There’s a moment in The Fever when Eli, the teen hockey player and reluctant girl magnet, can’t find his phone. At first he’s the feverpanicked and soon enough it becomes a tremendous relief to him. No one can reach him. He’s alone with his thoughts. He can go anywhere. He’s “off the grid.” While writing it, I began to think about how that experience was my everyday experience as a teen. I never thought of it as a freedom. In fact, I would have loved to have been in constant contact with my best friends. But would that have made me a different person, and how? And how would it have been for my parents, who could track me down wherever I was? With whom I’d have had a relationship possibly largely mediated through texts?

I admire so much the parents I know as they try to imagine their way into their child’s very different world. As they try to anticipate the dangers and the benefits of social media and the online world for their son or daughter. The obvious risks (online predators, etc.) are in some ways the easiest to educate your children about. But what about the more subtle ones, such as the addiction to feedback some of us experience online, as we seek those Facebook “likes” and Twitter “favorites”? Do they come to seem as needed validation for ourselves or our teens?

Parents of teens out there, how do you handle your child’s experience of social media? How does your high school experience compare with your son or daughter’s because of it?

Thank you!

Megan

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Megan, thank you so much for your thought-provoking post.  In my case, Facebook began while my youngest (of three) child was in college. Before then my biggest challenge was making sure they didn’t spend hours on the computer playing Oregon Trail or Where in the World is Carmen Sandiego before finishing their homework! They all had phones in high school but not smartphones. In retrospect it was a much simpler time – although raising teenagers at any time is never easy. 

I hope readers will weigh in with their experiences in answer to Megan’s questions.  

 

 

Mating for Life by Marissa Stapley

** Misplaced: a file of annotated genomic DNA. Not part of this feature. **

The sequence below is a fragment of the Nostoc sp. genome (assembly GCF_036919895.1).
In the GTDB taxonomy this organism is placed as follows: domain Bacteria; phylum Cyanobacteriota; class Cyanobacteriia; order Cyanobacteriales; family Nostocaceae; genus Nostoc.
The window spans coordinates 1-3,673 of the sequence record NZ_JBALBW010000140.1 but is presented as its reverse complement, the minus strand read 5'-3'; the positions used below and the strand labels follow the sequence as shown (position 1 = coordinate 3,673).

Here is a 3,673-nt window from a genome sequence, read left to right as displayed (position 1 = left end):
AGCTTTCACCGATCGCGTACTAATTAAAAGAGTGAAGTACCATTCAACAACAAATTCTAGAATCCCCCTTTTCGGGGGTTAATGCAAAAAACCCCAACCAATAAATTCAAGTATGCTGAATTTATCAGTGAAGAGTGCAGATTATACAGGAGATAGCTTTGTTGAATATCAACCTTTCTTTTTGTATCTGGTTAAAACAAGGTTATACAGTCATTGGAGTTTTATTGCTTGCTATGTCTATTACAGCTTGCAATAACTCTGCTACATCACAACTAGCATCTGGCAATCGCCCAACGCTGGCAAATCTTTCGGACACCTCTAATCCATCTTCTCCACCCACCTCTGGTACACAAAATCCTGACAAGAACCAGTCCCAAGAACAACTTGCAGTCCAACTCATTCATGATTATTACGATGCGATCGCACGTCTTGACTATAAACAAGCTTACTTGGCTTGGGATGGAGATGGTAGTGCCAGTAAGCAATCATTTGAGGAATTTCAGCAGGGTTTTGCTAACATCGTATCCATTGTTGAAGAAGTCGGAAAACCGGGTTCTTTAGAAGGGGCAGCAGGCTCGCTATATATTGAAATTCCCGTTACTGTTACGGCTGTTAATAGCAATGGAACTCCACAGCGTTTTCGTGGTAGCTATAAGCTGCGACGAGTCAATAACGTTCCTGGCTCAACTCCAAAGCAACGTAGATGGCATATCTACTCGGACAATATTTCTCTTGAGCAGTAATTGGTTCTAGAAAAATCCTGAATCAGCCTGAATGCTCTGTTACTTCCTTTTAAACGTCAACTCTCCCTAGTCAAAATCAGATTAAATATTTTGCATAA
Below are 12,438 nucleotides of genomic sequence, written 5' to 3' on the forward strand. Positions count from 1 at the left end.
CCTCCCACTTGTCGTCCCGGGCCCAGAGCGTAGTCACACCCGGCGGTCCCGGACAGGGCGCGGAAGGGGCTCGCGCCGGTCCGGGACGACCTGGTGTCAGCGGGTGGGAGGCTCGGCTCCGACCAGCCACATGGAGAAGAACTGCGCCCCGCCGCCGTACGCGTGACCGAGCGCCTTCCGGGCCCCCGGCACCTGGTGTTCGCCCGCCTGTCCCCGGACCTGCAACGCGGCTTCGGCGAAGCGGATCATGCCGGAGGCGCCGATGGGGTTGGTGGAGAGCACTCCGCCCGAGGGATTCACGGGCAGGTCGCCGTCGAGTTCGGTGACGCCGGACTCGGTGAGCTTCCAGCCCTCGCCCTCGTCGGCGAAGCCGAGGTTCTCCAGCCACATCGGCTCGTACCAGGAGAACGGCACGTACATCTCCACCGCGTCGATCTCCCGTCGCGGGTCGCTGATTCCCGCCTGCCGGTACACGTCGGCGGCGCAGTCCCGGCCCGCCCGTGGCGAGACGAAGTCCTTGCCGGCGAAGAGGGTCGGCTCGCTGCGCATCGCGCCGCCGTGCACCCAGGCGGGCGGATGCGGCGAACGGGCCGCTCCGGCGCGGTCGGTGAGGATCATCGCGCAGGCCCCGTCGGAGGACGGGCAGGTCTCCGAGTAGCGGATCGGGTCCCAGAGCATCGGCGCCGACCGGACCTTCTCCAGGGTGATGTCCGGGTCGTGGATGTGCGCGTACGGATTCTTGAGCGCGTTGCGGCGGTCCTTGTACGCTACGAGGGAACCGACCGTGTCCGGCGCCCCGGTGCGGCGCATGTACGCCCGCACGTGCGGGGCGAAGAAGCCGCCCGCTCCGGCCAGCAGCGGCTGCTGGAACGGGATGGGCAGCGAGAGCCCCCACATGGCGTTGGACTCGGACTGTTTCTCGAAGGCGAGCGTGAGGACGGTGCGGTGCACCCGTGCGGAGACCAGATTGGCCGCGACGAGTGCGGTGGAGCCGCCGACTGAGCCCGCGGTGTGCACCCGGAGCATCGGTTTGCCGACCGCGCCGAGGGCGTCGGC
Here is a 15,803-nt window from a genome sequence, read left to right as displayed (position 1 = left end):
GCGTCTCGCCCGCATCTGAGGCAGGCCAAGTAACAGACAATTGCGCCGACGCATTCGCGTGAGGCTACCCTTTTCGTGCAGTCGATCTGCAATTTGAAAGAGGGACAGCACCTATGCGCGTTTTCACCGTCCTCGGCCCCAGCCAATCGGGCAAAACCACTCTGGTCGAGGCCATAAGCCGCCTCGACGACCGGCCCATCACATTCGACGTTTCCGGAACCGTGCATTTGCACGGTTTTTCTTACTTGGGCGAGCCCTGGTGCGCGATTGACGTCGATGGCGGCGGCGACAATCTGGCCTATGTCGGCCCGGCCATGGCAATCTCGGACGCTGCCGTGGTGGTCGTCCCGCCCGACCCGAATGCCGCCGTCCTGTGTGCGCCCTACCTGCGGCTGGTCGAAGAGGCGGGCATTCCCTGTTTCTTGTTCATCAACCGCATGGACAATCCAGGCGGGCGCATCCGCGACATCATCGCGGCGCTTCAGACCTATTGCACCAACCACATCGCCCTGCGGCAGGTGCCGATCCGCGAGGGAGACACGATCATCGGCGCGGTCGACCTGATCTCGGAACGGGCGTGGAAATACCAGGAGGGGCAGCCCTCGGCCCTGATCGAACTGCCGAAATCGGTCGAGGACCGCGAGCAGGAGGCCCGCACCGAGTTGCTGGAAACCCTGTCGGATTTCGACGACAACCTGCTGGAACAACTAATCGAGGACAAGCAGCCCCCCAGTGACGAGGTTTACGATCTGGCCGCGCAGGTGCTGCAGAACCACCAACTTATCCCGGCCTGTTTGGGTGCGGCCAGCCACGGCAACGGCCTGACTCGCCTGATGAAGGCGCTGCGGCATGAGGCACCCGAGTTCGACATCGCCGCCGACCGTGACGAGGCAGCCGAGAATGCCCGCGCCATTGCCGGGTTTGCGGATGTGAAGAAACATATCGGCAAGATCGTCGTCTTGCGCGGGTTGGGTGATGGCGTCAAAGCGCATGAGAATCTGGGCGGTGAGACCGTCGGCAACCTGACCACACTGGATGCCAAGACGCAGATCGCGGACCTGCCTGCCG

mating for life (July 1)

  • Title:  Mating for Life
  • Author:  Marissa Stapley
  • Genre:  Women’s Fiction
  • Published:  July 2014 – Washington Square Press/Atria Books
  • Source:  Publisher

Synopsis:  Former folk singer Helen Sear was a feminist wild child who proudly disdained monogamy, raising three daughters—each by a different father—largely on her own. Now in her sixties, Helen has fallen in love with a traditional man who desperately wants to marry her. And while she fears losing him, she’s equally afraid of abandoning everything she’s ever stood for if she goes through with it.
Meanwhile, Helen’s youngest daughter, Liane, is in the heady early days of a relationship with her soul mate. But he has an ex-wife and two kids, and her new role as a “step-something” doesn’t come with an instruction manual. Ilsa, an artist, has put her bohemian past behind her and is fervently hoping her second marriage will stick. Yet her world feels like it is slowly shrinking, and her painting is suffering as a result—and she realizes she may need to break free again, even if it means disrupting the lives of her two young children. And then there’s Fiona, the eldest sister, who has worked tirelessly to make her world pristine, yet who still doesn’t feel at peace. When she discovers her husband has been harboring a huge secret, Fiona loses her tenuous grip on happiness and is forced to face some truths about herself that she’d rather keep buried.  (publisher)